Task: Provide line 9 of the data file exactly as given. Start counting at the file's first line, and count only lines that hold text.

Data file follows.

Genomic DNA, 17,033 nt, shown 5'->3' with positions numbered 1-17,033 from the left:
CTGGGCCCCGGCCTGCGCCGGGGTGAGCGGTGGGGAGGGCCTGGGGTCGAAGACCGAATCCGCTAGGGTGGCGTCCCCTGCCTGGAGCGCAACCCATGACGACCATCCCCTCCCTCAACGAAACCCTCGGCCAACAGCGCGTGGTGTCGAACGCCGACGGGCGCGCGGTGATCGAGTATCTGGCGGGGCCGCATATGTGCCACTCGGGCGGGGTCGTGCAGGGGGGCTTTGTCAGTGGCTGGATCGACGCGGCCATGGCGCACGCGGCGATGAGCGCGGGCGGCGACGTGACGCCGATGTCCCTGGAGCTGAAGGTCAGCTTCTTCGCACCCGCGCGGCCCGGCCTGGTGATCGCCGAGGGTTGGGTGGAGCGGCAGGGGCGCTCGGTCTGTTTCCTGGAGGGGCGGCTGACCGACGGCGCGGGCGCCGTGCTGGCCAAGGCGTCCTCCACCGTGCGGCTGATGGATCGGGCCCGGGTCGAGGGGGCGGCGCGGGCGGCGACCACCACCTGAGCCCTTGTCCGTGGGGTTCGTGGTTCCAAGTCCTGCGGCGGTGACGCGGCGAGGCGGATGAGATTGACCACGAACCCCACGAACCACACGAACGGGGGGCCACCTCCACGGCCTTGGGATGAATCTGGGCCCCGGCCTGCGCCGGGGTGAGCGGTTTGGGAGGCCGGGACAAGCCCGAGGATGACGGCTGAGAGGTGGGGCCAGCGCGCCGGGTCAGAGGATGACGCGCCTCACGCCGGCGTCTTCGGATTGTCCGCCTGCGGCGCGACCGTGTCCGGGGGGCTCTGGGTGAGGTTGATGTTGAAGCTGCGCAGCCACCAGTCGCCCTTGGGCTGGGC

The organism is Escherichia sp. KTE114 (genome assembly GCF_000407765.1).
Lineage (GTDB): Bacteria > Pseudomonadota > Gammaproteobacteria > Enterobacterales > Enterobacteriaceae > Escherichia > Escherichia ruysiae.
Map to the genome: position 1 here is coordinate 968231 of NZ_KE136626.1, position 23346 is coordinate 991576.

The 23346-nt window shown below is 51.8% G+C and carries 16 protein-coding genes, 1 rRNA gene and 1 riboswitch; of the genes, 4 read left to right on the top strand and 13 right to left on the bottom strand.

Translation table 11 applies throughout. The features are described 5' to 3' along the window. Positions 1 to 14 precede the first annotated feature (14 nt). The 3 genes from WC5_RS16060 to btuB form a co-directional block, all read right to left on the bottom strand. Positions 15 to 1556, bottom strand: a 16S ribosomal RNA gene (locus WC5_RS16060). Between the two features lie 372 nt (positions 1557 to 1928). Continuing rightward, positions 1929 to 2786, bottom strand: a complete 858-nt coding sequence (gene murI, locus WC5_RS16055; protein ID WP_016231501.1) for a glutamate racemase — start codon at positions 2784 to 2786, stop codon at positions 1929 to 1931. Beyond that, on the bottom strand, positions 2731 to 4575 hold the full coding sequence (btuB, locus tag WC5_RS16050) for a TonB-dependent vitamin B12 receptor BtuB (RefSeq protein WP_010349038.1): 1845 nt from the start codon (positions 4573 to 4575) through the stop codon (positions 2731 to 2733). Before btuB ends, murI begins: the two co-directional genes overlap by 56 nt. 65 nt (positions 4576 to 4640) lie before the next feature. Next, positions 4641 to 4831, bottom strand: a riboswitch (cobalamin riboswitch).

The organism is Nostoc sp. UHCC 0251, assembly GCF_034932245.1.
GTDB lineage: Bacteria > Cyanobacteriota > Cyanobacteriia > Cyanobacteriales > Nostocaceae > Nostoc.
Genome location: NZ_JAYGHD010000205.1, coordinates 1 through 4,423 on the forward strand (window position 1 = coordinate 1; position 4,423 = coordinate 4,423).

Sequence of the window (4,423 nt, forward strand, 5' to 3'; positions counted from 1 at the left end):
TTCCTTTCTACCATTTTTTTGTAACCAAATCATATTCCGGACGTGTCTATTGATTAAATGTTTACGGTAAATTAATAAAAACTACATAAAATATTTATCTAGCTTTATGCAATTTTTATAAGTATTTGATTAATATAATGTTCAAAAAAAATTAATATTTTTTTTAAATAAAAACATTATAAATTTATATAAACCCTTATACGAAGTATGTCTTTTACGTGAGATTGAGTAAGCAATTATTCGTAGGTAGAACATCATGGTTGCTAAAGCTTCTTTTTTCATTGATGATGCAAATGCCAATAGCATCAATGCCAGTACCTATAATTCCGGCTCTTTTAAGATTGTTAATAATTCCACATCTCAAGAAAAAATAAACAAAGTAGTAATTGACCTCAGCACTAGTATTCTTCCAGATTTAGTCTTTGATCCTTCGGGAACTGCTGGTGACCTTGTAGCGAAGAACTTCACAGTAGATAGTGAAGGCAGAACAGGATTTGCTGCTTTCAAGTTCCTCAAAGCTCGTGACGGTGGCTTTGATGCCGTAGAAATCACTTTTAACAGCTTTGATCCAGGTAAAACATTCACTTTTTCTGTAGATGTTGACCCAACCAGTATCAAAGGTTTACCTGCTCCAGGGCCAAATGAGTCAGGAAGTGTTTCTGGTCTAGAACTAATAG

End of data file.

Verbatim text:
GTDB lineage: Bacteria > Cyanobacteriota > Cyanobacteriia > Cyanobacteriales > Nostocaceae > Nostoc.